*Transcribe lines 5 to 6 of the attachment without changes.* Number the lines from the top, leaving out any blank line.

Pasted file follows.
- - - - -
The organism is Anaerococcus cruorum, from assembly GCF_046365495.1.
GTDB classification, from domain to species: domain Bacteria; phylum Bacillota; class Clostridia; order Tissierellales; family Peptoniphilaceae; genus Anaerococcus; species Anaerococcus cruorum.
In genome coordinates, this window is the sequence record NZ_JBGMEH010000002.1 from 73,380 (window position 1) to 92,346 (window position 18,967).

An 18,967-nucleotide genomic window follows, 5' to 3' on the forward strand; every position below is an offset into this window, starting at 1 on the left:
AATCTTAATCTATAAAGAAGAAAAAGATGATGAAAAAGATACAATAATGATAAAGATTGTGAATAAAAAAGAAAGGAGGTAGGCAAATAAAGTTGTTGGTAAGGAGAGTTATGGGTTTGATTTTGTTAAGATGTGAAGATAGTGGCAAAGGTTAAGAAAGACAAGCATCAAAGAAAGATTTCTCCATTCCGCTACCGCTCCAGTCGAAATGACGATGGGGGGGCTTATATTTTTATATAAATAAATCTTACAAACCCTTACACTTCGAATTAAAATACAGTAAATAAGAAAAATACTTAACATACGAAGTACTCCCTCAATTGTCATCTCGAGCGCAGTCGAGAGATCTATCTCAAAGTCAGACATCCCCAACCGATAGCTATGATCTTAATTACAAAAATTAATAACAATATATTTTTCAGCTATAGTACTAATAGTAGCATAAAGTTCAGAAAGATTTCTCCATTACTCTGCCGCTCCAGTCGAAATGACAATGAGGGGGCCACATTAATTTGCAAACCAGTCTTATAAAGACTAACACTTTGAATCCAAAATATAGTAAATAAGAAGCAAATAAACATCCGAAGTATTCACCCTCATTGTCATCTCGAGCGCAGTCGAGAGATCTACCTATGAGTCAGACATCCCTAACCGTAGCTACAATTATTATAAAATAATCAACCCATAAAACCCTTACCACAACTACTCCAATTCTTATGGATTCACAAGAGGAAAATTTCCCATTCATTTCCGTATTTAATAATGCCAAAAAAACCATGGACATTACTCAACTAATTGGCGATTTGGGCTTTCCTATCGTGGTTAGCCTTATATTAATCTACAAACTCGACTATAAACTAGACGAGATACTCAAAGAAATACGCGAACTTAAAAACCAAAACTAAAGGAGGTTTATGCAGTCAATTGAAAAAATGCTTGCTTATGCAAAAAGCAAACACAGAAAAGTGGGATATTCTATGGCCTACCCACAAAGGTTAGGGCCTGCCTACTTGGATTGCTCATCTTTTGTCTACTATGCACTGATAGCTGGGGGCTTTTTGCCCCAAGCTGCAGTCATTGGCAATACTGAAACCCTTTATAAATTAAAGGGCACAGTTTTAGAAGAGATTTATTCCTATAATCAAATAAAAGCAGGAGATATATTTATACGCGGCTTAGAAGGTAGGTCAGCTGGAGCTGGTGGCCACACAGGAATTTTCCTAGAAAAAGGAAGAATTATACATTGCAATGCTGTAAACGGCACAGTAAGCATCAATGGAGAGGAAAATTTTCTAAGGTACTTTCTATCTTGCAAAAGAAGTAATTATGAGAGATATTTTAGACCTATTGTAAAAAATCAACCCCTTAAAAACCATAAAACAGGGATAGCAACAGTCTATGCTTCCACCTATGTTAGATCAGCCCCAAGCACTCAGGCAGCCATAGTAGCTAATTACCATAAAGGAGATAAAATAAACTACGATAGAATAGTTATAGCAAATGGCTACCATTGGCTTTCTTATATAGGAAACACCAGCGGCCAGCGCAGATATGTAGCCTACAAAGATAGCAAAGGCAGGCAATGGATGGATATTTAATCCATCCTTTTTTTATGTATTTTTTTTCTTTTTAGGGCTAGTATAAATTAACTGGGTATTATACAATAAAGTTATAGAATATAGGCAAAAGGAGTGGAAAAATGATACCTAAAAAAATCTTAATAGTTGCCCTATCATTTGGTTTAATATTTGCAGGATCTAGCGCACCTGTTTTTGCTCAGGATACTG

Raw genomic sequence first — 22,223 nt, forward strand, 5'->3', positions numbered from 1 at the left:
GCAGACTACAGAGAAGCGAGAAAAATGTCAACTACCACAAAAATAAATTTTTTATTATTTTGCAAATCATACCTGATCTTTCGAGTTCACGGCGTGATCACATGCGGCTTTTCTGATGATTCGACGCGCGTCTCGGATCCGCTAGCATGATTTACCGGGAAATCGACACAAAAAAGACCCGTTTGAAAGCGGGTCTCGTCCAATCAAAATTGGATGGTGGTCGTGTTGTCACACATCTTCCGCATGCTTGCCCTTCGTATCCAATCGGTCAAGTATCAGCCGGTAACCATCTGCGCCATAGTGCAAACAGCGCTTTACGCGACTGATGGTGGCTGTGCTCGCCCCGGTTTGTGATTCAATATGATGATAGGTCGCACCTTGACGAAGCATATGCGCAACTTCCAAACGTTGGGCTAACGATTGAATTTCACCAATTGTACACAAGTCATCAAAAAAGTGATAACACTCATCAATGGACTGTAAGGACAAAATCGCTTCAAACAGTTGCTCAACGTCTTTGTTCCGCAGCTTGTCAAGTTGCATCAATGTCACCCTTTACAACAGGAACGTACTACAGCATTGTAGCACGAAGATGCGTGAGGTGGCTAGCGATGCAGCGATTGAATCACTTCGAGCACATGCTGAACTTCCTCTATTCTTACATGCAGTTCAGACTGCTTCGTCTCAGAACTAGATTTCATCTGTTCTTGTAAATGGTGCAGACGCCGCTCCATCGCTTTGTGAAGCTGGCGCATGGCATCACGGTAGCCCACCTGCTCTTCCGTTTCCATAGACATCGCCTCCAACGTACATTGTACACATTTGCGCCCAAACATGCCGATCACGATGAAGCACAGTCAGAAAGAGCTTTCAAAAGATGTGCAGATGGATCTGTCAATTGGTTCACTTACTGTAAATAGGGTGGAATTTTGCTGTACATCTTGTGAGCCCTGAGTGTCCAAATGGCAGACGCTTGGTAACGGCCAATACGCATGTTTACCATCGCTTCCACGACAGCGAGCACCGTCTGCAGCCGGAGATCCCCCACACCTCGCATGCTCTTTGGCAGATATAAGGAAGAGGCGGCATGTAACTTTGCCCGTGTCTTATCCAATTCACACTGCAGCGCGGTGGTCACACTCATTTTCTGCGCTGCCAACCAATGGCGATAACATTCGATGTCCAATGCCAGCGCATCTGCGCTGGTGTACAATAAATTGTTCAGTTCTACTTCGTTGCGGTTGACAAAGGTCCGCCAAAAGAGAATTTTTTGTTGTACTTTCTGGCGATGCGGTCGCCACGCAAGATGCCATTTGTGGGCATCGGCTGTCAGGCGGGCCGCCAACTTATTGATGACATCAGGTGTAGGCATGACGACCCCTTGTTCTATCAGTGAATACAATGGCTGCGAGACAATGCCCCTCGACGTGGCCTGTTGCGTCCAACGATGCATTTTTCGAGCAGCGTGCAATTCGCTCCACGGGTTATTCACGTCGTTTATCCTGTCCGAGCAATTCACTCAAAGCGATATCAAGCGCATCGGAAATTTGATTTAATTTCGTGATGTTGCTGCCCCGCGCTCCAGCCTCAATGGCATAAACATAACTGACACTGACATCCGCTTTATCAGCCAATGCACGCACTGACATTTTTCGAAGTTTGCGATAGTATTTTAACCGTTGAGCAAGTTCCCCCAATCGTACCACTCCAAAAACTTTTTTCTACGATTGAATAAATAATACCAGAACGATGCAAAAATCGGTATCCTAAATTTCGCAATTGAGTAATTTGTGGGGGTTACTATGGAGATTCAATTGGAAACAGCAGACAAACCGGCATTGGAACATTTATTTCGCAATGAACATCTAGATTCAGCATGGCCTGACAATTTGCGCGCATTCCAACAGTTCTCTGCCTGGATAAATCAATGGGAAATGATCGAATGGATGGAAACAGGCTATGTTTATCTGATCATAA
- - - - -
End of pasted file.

AATCTTAATCTATAAAGAAGAAAAAGATGATGAAAAAGATACAATAATGATAAAGATTGTGAATAAAAAAGAAAGGAGGTAGGCAAATAAAGTTGTTGGTAAGGAGAGTTATGGGTTTGATTTTGTTAAGATGTGAAGATAGTGGCAAAGGTTAAGAAAGACAAGCATCAAAGAAAGATTTCTCCATTCCGCTACCGCTCCAGTCGAAATGACGATGGGGGGGCTTATATTTTTATATAAATAAATCTTACAAACCCTTACACTTCGAATTAAAATACAGTAAATAAGAAAAATACTTAACATACGAAGTACTCCCTCAATTGTCATCTCGAGCGCAGTCGAGAGATCTATCTCAAAGTCAGACATCCCCAACCGATAGCTATGATCTTAATTACAAAAATTAATAACAATATATTTTTCAGCTATAGTACTAATAGTAGCATAAAGTTCAGAAAGATTTCTCCATTACTCTGCCGCTCCAGTCGAAATGACAATGAGGGGGCCACATTAATTTGCAAACCAGTCTTATAAAGACTAACACTTTGAATCCAAAATATAGTAAATAAGAAGCAAATAAACATCCGAAGTATTCACCCTCATTGTCATCTCGAGCGCAGTCGAGAGATCTACCTATGAGTCAGACATCCCTAACCGTAGCTACAATTATTATAAAATAATCAACCCATAAAACCCTTACCACAACTACTCCAATTCTTATGGATTCACAAGAGGAAAATTTCCCATTCATTTCCGTATTTAATAATGCCAAAAAAACCATGGACATTACTCAACTAATTGGCGATTTGGGCTTTCCTATCGTGGTTAGCCTTATATTAATCTACAAACTCGACTATAAACTAGACGAGATACTCAAAGAAATACGCGAACTTAAAAACCAAAACTAAAGGAGGTTTATGCAGTCAATTGAAAAAATGCTTGCTTATGCAAAAAGCAAACACAGAAAAGTGGGATATTCTATGGCCTACCCACAAAGGTTAGGGCCTGCCTACTTGGATTGCTCATCTTTTGTCTACTATGCACTGATAGCTGGGGGCTTTTTGCCCCAAGCTGCAGTCATTGGCAATACTGAAACCCTTTATAAATTAAAGGGCACAGTTTTAGAAGAGATTTATTCCTATAATCAAATAAAAGCAGGAGATATATTTATACGCGGCTTAGAAGGTAGGTCAGCTGGAGCTGGTGGCCACACAGGAATTTTCCTAGAAAAAGGAAGAATTATACATTGCAATGCTGTAAACGGCACAGTAAGCATCAATGGAGAGGAAAATTTTCTAAGGTACTTTCTATCTTGCAAAAGAAGTAATTATGAGAGATATTTTAGACCTATTGTAAAAAATCAACCCCTTAAAAACCATAAAACAGGGATAGCAACAGTCTATGCTTCCACCTATGTTAGATCAGCCCCAAGCACTCAGGCAGCCATAGTAGCTAATTACCATAAAGGAGATAAAATAAACTACGATAGAATAGTTATAGCAAATGGCTACCATTGGCTTTCTTATATAGGAAACACCAGCGGCCAGCGCAGATATGTAGCCTACAAAGATAGCAAAGGCAGGCAATGGATGGATATTTAATCCATCCTTTTTTTATGTATTTTTTTTCTTTTTAGGGCTAGTATAAATTAACTGGGTATTATACAATAAAGTTATAGAATATAGGCAAAAGGAGTGGAAAAATGATACCTAAAAAAATCTTAATAGTTGCCCTATCATTTGGTTTAATATTTGCAGGATCTAGCGCACCTGTTTTTGCTCAGGATACTG

Raw genomic sequence first — 22,223 nt, forward strand, 5'->3', positions numbered from 1 at the left: